al., 1999; McDonald et al., 1997). There is also evidence that β-amyloid can itself be oxidized resulting in enhanced aggregation (Dyrks et al., 1992).
The accumulation of amyloidogenic fragments, in turn, accelerates existing molecular cascades associated with oxidative stress. β-amyloid also promotes cell dysfunction by increasing the expression levels of bax, decreasing levels of bcl-2 (Paradis et al., 1996), and, in many systems, activating caspases. Thus, decreases in bcl-2 from oxidative stress and Aβ insults can leave cells particularly vulnerable to oxidative stress (Hochman et al., 1998). Finally, activation of caspases cleaves APP, producing additional β-amyloid fragments (Gervais et al., 1999; Barnes et al., 1998; LeBlanc et al., 1999). These are exciting leads, as they suggest alternative mechanisms for the production of β-amyloid.
Oxidative stress may lead to an initial increase in cellular compensatory mechanisms mediated by the expression of pro-and anti-apoptotic proteins. One family of proteins, the bcl-2 family, serves as an intracellular checkpoint and determines whether or not a cell engages in an apoptotic program (Oltvai et al., 1993). Bcl-2 can be inactivated by the formation of heterodimers with a second highly homologous protein, bax. Bax promotes apoptotic cell death (Oltvai et al., 1993; Reed, 1994). Thus, the balance between levels of bcl-2 and bax can serve as an indicator of cellular state. Ultimately, we hypothesize, this compensatory mechanism is inadequate and eventually leads to decreased bcl-2 levels with a corresponding increase in bax, shifting the system to a neurodegenerative status. Exposing neuronal or endothelial cells to oxidative stress decreases levels of bcl-2 and increases the expression levels of bax (Longoni et al., 1999; Maroto and Perez-Polo, 1997).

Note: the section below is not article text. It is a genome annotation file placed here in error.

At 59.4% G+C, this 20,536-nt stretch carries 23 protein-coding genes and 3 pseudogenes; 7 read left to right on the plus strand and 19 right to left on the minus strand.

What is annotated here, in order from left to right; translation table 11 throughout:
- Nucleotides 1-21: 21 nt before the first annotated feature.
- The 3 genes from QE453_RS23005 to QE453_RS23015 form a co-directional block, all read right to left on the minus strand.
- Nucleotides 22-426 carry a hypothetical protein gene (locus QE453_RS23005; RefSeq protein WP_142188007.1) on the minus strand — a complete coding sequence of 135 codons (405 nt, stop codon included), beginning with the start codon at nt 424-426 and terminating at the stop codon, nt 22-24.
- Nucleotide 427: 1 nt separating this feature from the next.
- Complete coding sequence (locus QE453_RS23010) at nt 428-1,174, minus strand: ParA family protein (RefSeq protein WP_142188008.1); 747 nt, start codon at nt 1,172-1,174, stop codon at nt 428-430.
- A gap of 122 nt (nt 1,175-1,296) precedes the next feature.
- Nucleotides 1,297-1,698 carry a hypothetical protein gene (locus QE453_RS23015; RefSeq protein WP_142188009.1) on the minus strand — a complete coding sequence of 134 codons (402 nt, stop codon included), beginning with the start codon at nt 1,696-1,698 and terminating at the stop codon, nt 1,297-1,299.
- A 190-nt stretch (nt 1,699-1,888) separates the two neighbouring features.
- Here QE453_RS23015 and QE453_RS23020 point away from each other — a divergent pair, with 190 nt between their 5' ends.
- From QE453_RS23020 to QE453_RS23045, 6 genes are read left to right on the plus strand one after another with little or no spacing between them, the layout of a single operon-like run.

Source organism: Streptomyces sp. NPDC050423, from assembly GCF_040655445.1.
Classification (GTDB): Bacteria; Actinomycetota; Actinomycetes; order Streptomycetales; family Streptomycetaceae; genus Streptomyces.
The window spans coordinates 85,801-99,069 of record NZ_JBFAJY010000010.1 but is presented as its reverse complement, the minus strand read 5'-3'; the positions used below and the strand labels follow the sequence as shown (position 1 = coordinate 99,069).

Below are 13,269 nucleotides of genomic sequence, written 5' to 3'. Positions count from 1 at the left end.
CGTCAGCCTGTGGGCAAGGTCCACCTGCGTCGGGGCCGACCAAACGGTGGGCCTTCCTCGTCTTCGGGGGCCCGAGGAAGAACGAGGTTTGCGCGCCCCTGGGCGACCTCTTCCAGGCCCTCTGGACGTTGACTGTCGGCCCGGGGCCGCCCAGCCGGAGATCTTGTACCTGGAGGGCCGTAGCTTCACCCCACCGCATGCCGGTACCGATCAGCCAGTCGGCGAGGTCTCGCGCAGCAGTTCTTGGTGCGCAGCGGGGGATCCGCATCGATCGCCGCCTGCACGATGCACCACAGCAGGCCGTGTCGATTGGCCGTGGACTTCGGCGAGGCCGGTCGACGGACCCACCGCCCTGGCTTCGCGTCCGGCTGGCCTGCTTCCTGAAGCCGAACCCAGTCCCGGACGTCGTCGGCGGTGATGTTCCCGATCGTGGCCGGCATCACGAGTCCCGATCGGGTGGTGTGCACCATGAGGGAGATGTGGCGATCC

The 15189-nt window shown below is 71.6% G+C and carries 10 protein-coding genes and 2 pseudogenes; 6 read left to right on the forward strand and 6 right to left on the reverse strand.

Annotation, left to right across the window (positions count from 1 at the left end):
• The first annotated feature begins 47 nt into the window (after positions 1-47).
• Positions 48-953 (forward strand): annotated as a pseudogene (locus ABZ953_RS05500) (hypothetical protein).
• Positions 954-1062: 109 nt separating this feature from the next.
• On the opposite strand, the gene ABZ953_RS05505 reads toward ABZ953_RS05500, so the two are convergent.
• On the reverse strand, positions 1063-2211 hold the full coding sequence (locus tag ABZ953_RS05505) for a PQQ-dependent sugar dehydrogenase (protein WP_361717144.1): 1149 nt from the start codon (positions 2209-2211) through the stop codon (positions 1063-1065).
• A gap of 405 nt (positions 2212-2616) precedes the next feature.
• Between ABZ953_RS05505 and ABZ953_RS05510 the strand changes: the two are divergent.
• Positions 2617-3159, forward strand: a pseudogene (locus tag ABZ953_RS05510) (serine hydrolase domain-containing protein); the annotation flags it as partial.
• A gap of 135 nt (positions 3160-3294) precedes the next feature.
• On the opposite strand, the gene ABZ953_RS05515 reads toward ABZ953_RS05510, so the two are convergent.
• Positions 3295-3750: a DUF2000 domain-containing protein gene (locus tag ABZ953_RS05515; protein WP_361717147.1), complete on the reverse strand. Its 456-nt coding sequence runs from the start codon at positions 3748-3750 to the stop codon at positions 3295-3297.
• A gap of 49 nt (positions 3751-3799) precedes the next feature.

Thus, we can hypothesize that oxidative stress causes a cascade of events in which there are multiple positive feedback loops that amplify the cascade. For example: (1) oxidative damage within mitochondria leads to further free radical production, (2) increased oxidation leads to additional Aβ, which in turn generates additional APP, (3) Aβ and accumulating oxidative damage activates caspases, which in turn cleaves APP and generates additional Aβ and oxidative damage, and (4) progressive oxidative damage and Aβ decreases bcl-2, leaving neurons more vulnerable to oxidative damage and other insults. Common to each of these events is oxidative damage. Thus, an antioxidant intervention should, in principle, suppress the progression of brain pathology at one or more steps in the cascade. This is consistent with a vast and somewhat unappreciated literature on the efficacy of antioxidants in the aging process.
There is a growing body of literature indicating that administration of antioxidants to aged animals and individuals can have dramatic effects on